The top side of circuit board 23 contains light source 24 bonded to metal pads 27 and encapsulated in a clear epoxy. The light source may be a bulb or light emitting diode (LED) and can be electrically bonded by wire bonds, solder or any other appropriate electrical contact. Metal pads 27 are electrically connected by metal studs or vias 28 to metal pads 29 and 30 on the bottom side of circuit board 23. Additional circuitry and controller chips can be incorporated into circuit board 23 to make light source 24 light up and flash when illumination system 6 is activated. Circuit board 23 is snapped into a ridge 31 in the top of containment structure 20 to lock all pieces in place and complete an electrical circuit. Alternatively, circuit board 23 may be glued in place and solder used to make electrical contact with strip 21. Other attachment and connection schemes may also be employed. An insulating strip 32 can be placed between spring 26 and the top of battery 22, through a slot 33 in the side of containment structure 20, to keep the electrical circuit open during manufacturing so as to not drain the batteries. When illumination system 6 is integrated with illuminated pop-up candy housing 3, insulating strip 32 may be removed to activate the illumination system.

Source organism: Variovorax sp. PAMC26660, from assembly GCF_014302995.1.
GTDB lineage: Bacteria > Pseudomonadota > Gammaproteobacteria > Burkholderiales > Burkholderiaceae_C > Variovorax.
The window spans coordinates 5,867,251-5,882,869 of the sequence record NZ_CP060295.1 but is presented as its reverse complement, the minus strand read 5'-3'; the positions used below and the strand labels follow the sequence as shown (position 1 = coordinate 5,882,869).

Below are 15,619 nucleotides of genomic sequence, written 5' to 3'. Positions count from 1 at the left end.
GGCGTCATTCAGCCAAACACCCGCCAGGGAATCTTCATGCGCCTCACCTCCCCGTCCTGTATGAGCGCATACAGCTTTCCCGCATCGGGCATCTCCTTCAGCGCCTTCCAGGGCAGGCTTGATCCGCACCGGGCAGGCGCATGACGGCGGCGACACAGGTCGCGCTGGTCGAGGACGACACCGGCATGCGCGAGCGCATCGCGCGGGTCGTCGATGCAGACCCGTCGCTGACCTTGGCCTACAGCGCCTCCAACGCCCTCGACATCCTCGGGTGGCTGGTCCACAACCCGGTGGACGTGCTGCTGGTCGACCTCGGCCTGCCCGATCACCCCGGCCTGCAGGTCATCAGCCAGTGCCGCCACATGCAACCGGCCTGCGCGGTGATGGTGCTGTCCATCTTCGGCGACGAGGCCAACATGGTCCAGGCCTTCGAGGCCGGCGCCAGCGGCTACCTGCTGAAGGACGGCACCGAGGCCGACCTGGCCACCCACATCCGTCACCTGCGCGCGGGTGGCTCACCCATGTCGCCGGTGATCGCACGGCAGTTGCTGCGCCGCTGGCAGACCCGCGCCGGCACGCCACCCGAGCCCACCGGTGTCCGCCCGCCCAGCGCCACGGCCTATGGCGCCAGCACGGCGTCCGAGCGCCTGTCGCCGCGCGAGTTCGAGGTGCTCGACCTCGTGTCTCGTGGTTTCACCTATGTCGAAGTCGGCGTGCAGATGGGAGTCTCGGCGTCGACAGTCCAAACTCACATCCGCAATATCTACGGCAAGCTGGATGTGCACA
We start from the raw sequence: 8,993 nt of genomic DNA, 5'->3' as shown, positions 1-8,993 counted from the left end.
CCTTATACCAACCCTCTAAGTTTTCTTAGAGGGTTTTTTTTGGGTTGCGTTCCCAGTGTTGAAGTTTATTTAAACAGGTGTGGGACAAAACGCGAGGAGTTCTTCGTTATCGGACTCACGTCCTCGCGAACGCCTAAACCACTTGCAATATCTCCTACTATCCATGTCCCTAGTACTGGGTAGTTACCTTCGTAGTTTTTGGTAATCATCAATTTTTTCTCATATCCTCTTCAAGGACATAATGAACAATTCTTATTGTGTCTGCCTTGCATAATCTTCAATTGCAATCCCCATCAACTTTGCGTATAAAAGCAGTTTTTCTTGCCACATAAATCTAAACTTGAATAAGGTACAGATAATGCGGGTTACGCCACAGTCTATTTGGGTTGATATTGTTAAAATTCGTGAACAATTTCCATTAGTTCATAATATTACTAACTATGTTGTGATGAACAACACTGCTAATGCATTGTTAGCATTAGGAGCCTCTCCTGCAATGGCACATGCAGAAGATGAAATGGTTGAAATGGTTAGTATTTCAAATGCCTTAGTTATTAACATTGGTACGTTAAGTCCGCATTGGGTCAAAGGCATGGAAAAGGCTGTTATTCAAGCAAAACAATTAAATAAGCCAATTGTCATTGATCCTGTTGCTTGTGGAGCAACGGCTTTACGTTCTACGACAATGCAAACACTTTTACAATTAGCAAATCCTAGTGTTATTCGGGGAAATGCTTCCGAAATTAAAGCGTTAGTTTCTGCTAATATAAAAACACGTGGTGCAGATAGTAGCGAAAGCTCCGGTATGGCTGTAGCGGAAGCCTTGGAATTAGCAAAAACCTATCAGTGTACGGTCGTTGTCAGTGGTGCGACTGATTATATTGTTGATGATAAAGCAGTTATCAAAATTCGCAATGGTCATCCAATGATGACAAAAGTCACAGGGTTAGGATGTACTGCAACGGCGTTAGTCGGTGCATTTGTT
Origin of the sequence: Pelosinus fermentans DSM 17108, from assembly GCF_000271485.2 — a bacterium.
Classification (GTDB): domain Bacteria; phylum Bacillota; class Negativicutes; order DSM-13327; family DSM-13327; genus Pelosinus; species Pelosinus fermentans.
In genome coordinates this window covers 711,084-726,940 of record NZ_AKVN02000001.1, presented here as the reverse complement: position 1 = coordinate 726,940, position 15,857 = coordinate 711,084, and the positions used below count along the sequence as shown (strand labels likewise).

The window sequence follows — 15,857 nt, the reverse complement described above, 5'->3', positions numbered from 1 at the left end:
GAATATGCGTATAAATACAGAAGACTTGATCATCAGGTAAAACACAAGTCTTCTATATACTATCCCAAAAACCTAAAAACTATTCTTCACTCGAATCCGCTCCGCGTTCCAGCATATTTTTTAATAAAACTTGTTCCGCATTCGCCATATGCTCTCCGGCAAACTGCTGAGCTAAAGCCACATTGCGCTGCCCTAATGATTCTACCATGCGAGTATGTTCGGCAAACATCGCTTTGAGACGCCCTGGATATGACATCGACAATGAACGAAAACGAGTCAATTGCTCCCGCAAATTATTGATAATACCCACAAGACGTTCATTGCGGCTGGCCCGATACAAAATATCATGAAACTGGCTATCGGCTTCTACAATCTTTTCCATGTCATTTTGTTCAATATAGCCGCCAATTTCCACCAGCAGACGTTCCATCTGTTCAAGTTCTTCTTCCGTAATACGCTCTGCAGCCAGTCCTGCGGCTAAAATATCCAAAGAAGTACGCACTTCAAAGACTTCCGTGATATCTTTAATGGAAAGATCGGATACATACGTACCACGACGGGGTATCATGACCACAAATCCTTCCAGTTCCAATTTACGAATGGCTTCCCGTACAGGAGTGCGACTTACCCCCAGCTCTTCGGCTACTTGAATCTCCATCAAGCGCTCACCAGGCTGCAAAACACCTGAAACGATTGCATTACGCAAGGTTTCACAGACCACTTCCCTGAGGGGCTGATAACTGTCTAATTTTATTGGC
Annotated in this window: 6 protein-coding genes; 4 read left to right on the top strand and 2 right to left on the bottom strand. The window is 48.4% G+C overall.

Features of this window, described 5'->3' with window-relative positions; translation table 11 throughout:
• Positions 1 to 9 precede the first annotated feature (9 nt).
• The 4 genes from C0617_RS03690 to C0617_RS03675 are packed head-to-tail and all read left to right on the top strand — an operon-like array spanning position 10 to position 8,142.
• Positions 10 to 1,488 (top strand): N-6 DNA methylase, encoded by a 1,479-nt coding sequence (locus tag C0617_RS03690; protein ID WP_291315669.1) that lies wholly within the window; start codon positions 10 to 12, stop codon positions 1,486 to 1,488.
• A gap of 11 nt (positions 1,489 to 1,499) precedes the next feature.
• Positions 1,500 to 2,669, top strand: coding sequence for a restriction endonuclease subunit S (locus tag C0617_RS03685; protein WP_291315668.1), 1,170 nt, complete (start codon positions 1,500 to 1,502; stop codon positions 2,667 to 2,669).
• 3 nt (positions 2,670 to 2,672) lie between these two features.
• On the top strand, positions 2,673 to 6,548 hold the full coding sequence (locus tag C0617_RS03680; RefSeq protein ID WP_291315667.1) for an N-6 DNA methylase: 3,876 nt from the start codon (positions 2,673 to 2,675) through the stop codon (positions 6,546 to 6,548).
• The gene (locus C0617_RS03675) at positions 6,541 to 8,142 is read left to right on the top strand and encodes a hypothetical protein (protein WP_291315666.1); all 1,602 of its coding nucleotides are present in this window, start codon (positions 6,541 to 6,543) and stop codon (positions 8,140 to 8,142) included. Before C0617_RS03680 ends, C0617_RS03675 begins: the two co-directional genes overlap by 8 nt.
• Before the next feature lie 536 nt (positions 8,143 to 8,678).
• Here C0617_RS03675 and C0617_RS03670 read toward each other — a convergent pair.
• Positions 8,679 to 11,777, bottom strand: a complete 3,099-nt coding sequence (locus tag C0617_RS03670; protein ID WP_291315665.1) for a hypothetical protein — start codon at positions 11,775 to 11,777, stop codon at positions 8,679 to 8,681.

Assembly of the illuminated pop-up candy occurs by securing candy 4 to moveable connector 5 and then positioning the candy and connector into the interior of housing 3. Illumination system 6 is placed within moveable connector 5. Plunger 7 with protrusion 34 is then aligned to a hole 35 in the bottom of illumination system 6. Large spring 8 is then placed in housing 3 and base 10 press fit to seal the housing. Candy 4, connector 5, illumination system 6, plunger 7 and spring 8 are all sized so that they may be moved along and rotated about the long axis of housing 3 within the interior of the housing.